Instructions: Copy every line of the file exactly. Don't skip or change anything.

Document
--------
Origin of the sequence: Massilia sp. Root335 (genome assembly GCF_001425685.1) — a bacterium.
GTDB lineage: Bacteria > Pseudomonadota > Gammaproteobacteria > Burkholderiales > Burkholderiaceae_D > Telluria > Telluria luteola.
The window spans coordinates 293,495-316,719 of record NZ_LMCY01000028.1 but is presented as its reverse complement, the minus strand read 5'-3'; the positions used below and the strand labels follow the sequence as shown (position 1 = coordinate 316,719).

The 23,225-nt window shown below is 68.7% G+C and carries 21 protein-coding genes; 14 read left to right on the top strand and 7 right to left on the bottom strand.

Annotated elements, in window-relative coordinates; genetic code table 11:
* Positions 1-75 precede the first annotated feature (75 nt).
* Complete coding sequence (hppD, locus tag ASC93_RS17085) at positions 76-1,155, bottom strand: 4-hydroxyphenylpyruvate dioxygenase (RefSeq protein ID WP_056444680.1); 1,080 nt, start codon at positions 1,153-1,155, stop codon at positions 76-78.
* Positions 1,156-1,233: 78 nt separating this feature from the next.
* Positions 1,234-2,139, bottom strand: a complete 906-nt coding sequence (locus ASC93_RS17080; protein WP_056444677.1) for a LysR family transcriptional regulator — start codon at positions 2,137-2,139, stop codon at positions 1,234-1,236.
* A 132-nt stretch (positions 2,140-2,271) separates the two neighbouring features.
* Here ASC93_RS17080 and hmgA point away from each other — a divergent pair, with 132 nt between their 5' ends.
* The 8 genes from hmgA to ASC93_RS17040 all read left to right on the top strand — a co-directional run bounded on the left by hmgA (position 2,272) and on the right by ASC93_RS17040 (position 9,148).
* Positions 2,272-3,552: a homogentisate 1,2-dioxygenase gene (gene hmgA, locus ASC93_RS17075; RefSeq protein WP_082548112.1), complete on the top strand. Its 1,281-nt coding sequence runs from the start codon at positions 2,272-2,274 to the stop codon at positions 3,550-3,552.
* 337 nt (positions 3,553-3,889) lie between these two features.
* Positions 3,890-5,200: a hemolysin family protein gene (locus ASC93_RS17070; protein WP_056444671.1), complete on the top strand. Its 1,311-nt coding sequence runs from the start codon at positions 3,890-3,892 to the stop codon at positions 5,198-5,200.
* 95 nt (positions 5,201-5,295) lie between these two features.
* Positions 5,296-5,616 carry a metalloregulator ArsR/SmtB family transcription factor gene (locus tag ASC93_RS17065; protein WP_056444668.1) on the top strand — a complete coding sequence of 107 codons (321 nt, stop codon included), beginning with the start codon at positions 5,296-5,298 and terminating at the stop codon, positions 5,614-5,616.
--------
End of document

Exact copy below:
Origin of the sequence: Massilia sp. Root335 (genome assembly GCF_001425685.1) — a bacterium.
GTDB lineage: Bacteria > Pseudomonadota > Gammaproteobacteria > Burkholderiales > Burkholderiaceae_D > Telluria > Telluria luteola.
The window spans coordinates 293,495-316,719 of record NZ_LMCY01000028.1 but is presented as its reverse complement, the minus strand read 5'-3'; the positions used below and the strand labels follow the sequence as shown (position 1 = coordinate 316,719).

The 23,225-nt window shown below is 68.7% G+C and carries 21 protein-coding genes; 14 read left to right on the top strand and 7 right to left on the bottom strand.

Annotated elements, in window-relative coordinates; genetic code table 11:
* Positions 1-75 precede the first annotated feature (75 nt).
* Complete coding sequence (hppD, locus tag ASC93_RS17085) at positions 76-1,155, bottom strand: 4-hydroxyphenylpyruvate dioxygenase (RefSeq protein ID WP_056444680.1); 1,080 nt, start codon at positions 1,153-1,155, stop codon at positions 76-78.
* Positions 1,156-1,233: 78 nt separating this feature from the next.
* Positions 1,234-2,139, bottom strand: a complete 906-nt coding sequence (locus ASC93_RS17080; protein WP_056444677.1) for a LysR family transcriptional regulator — start codon at positions 2,137-2,139, stop codon at positions 1,234-1,236.
* A 132-nt stretch (positions 2,140-2,271) separates the two neighbouring features.
* Here ASC93_RS17080 and hmgA point away from each other — a divergent pair, with 132 nt between their 5' ends.
* The 8 genes from hmgA to ASC93_RS17040 all read left to right on the top strand — a co-directional run bounded on the left by hmgA (position 2,272) and on the right by ASC93_RS17040 (position 9,148).
* Positions 2,272-3,552: a homogentisate 1,2-dioxygenase gene (gene hmgA, locus ASC93_RS17075; RefSeq protein WP_082548112.1), complete on the top strand. Its 1,281-nt coding sequence runs from the start codon at positions 2,272-2,274 to the stop codon at positions 3,550-3,552.
* 337 nt (positions 3,553-3,889) lie between these two features.
* Positions 3,890-5,200: a hemolysin family protein gene (locus ASC93_RS17070; protein WP_056444671.1), complete on the top strand. Its 1,311-nt coding sequence runs from the start codon at positions 3,890-3,892 to the stop codon at positions 5,198-5,200.
* 95 nt (positions 5,201-5,295) lie between these two features.
* Positions 5,296-5,616 carry a metalloregulator ArsR/SmtB family transcription factor gene (locus tag ASC93_RS17065; protein WP_056444668.1) on the top strand — a complete coding sequence of 107 codons (321 nt, stop codon included), beginning with the start codon at positions 5,296-5,298 and terminating at the stop codon, positions 5,614-5,616.